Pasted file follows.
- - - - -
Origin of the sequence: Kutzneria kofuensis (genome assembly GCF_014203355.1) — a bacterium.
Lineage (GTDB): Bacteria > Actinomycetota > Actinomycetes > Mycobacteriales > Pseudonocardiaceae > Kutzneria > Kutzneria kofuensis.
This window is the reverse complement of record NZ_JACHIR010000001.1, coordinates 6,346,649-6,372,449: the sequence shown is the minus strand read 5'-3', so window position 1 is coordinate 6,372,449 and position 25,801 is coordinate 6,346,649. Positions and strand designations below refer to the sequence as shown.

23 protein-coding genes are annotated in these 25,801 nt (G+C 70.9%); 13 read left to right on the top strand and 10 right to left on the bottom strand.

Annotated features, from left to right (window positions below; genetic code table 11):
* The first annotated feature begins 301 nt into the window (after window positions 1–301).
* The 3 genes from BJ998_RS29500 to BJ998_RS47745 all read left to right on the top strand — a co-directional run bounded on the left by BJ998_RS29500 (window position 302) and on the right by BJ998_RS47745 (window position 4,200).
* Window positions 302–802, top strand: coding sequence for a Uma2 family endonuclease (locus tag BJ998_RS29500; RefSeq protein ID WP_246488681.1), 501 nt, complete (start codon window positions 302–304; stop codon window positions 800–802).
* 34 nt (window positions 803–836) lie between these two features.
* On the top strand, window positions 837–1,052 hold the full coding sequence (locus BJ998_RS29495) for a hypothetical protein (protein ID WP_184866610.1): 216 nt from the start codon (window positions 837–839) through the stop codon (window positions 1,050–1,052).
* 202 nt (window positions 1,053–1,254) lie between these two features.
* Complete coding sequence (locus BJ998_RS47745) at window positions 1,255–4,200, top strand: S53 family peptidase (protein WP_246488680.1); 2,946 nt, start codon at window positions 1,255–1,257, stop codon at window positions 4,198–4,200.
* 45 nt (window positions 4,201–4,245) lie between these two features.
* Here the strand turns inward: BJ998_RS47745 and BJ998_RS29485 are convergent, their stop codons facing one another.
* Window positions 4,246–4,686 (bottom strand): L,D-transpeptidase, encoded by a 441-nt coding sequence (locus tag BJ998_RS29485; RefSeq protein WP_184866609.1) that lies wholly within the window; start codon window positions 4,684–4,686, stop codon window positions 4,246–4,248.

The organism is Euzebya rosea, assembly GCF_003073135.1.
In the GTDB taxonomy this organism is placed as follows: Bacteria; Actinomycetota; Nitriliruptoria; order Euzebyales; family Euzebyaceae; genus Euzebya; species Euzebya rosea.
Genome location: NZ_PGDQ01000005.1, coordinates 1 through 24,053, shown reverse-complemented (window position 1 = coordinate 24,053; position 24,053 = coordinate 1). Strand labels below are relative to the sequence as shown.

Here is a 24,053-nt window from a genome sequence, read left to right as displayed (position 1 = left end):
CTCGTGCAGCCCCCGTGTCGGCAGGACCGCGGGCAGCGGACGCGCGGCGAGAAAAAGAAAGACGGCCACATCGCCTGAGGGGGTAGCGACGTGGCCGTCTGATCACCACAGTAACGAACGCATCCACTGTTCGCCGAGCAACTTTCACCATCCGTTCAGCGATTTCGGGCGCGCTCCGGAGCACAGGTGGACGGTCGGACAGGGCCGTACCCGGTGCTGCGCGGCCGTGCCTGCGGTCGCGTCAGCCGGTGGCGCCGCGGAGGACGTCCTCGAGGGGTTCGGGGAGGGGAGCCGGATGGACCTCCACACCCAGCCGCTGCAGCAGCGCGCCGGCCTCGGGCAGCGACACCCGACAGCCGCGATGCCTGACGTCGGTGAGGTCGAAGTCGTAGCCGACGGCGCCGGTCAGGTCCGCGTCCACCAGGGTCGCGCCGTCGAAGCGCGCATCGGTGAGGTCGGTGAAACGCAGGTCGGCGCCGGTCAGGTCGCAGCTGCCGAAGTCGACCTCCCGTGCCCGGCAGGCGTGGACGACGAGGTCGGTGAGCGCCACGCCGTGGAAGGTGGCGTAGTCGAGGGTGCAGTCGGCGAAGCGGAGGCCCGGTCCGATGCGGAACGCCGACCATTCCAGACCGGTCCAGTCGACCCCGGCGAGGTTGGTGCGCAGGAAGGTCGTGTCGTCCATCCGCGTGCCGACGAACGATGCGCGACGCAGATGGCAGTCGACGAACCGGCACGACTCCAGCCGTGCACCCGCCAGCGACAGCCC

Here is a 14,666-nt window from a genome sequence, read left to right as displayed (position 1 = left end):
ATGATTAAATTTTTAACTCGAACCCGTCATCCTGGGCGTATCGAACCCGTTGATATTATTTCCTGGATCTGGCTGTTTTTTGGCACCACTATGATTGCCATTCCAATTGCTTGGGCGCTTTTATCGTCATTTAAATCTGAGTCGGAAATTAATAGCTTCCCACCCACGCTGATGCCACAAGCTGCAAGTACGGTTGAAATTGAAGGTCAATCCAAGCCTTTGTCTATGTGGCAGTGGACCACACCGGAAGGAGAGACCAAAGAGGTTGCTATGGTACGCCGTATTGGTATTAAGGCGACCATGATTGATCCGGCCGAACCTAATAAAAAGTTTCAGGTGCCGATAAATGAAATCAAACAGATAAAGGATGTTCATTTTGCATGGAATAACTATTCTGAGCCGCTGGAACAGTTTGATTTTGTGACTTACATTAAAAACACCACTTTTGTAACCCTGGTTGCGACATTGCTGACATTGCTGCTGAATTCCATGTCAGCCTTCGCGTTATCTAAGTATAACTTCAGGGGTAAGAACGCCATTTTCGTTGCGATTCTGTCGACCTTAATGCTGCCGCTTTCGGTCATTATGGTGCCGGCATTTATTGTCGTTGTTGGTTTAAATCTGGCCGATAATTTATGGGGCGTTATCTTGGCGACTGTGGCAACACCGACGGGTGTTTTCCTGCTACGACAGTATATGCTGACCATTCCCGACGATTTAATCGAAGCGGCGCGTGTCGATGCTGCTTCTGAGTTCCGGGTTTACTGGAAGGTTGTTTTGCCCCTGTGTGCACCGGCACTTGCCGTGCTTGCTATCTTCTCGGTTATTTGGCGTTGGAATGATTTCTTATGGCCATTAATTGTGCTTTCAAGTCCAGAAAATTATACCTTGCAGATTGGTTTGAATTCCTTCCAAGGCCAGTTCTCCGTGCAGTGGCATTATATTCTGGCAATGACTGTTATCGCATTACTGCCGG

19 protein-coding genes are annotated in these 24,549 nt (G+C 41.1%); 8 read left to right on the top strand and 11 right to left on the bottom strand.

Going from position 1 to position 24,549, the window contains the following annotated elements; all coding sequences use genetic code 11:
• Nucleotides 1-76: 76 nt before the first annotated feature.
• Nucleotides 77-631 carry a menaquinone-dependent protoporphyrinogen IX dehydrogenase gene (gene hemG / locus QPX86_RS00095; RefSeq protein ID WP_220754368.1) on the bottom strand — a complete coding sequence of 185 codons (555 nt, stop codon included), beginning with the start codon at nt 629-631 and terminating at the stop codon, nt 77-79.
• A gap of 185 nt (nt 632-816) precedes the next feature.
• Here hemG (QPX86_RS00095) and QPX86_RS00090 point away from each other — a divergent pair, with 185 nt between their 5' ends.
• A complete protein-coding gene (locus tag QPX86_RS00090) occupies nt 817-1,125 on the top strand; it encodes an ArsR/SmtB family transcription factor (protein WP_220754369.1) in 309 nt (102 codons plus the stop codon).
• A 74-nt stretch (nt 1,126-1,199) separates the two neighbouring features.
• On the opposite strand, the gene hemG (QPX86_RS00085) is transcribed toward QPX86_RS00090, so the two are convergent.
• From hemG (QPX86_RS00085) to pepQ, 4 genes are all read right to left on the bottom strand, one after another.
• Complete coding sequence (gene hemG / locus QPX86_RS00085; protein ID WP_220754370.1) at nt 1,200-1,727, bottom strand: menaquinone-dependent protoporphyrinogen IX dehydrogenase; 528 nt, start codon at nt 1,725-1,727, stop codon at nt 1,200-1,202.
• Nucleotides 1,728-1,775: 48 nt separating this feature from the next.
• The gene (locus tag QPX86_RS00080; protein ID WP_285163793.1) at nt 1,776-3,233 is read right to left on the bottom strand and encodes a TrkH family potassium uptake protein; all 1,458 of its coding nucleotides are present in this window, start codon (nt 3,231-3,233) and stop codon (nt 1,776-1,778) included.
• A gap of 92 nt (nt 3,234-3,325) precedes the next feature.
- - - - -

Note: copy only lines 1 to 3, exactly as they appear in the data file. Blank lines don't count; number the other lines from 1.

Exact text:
Origin of the sequence: Kutzneria kofuensis (genome assembly GCF_014203355.1) — a bacterium.
Lineage (GTDB): Bacteria > Actinomycetota > Actinomycetes > Mycobacteriales > Pseudonocardiaceae > Kutzneria > Kutzneria kofuensis.
This window is the reverse complement of record NZ_JACHIR010000001.1, coordinates 6,346,649-6,372,449: the sequence shown is the minus strand read 5'-3', so window position 1 is coordinate 6,372,449 and position 25,801 is coordinate 6,346,649. Positions and strand designations below refer to the sequence as shown.